He stood at the front door the Sunday before Queens birthday, another foot soldier in the corporate army of door to door callers. The bangle he wore and his name indicated he was Sikh but at this moment ethnicity wasn’t the point. Neither was the time – early evening. Or the fact that it was a Sunday.
This shy, gentle young man was at the front door on an evening when the cold was setting in, to suggest ways we could improve our broadband package.
He was unlike the cold callers from overseas companies where sales people with no idea of timing - partly because they seemed to be working their own time zone - rang just as we were sitting down to dinner.
And it wasn’t just this young man – it was all the young people like him. All the young who face such an uphill battle to get what we came into so easily in our own youth: a section, a group home perhaps, and for some with luck or money, the big OE. Then finally back home to buy a house with kindly governments offering low interest loans and child capitalisation.
Now the Government and banks alike are predators, taxing and exploiting the young at every opportunity. What galls most is that the politicians who created our free market free-for-all paid nothing in the way of student fees; they took advantage of all the assistance the governments of the day offered, then had a remarkable, but by no means uncommon bout of amnesia.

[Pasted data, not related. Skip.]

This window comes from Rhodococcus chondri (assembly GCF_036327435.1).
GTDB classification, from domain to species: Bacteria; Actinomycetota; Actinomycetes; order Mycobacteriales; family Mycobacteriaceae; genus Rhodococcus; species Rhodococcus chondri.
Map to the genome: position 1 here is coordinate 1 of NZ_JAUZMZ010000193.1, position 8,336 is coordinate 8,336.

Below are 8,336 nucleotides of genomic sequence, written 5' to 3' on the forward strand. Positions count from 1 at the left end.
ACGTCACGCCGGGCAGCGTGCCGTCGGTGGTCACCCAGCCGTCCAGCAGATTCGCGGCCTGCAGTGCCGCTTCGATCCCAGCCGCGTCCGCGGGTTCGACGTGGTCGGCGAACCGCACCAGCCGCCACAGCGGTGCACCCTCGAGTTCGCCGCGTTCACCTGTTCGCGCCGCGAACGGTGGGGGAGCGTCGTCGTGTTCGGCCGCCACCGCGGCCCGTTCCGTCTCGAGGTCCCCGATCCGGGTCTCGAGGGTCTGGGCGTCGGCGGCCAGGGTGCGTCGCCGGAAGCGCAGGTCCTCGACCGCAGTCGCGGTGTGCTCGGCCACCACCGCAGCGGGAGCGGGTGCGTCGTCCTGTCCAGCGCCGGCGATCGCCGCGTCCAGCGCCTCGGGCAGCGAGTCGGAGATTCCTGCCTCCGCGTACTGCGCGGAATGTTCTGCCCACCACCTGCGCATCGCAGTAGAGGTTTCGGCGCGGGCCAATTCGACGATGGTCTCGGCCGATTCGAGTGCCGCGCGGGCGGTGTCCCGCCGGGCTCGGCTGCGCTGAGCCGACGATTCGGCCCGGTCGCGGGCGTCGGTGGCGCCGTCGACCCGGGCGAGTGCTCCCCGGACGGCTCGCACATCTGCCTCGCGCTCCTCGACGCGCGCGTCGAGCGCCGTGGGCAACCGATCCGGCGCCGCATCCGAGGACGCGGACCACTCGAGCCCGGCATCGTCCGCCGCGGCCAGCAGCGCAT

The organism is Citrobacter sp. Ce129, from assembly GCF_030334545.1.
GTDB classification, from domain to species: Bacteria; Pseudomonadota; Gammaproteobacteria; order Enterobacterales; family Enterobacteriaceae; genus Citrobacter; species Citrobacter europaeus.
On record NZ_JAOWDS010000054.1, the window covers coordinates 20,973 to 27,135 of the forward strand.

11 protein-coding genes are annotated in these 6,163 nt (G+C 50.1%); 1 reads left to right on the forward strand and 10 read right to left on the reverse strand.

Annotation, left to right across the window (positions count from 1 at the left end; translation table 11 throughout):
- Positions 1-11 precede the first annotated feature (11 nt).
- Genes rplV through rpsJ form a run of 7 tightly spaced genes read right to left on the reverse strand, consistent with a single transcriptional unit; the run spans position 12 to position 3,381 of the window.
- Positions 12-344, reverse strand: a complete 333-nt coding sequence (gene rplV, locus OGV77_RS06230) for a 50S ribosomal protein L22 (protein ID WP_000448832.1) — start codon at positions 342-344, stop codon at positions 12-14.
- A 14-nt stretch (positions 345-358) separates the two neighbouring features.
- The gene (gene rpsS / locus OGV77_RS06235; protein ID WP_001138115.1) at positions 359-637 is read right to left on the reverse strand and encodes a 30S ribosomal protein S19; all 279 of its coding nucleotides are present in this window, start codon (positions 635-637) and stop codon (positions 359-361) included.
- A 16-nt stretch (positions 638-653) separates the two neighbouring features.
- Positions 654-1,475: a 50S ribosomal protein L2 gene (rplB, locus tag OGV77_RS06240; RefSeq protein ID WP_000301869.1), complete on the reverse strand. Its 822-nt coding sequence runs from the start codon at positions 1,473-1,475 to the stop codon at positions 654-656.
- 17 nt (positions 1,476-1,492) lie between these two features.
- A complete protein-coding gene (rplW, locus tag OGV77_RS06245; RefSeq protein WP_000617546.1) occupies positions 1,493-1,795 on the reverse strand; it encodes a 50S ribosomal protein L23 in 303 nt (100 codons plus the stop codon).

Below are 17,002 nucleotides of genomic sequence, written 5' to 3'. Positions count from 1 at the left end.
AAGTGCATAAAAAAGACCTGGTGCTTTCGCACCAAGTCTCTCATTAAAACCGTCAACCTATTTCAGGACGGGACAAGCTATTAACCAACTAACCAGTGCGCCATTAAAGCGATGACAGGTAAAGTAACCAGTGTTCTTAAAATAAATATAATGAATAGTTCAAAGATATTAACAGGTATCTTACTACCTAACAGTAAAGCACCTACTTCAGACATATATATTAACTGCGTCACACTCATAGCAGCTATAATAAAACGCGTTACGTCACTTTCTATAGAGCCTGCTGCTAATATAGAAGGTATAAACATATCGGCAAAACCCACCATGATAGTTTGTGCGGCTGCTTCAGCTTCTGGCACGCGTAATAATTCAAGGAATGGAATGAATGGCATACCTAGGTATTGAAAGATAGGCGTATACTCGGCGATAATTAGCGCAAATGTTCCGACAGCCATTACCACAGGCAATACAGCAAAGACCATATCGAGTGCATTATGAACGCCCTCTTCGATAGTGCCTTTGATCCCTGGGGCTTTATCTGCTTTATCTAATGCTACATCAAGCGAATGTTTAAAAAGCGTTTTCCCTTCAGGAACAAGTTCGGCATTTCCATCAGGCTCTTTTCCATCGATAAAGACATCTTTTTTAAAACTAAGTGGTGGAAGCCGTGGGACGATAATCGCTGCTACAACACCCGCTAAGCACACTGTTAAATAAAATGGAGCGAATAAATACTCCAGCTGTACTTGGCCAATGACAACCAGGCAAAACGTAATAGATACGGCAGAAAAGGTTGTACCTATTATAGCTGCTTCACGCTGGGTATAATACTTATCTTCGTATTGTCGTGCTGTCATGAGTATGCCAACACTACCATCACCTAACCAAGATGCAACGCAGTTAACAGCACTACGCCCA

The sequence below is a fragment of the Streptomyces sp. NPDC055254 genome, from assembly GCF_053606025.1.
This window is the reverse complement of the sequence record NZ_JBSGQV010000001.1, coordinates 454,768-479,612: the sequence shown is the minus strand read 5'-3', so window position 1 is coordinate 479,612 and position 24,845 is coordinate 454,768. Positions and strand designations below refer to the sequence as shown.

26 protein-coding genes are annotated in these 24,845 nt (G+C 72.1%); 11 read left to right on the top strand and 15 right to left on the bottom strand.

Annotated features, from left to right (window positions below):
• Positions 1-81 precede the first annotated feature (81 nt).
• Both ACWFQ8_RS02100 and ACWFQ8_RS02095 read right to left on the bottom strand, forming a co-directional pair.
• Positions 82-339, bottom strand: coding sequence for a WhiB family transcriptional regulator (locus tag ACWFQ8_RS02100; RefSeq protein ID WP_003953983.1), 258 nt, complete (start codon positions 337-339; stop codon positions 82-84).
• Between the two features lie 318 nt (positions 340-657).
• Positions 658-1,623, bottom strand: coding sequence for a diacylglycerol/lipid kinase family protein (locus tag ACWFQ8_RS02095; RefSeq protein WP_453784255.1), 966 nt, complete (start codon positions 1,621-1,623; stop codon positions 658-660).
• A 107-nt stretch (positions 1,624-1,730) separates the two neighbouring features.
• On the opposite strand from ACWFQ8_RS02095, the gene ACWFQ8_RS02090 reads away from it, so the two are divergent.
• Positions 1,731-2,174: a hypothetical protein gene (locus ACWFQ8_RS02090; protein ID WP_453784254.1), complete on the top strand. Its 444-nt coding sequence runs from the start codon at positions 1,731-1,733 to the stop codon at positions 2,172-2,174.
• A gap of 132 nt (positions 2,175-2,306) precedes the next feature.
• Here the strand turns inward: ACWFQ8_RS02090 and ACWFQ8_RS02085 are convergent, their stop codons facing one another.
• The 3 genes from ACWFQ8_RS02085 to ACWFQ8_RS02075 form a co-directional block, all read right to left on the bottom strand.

But that bout costs students and families – and eventually society too. Today, young people have to make choices of the kind we never had to consider. Families are deferred. Housing is unaffordable and in short supply - in part because this government, defying history, has said it is not in the business of building houses.
But still they want a knowledge society – cheaply mind you – and one built on the backs of people like the young man at the door. All of it has made our once charitable and easy-going society edgy and tense; one of haves and have nots.
No Cabinet Minister’s kid will be door knocking on Queen’s Birthday weekend for some corporate. They’ll be celebrating the long weekend - along with the other 11 pupils in their private school classes.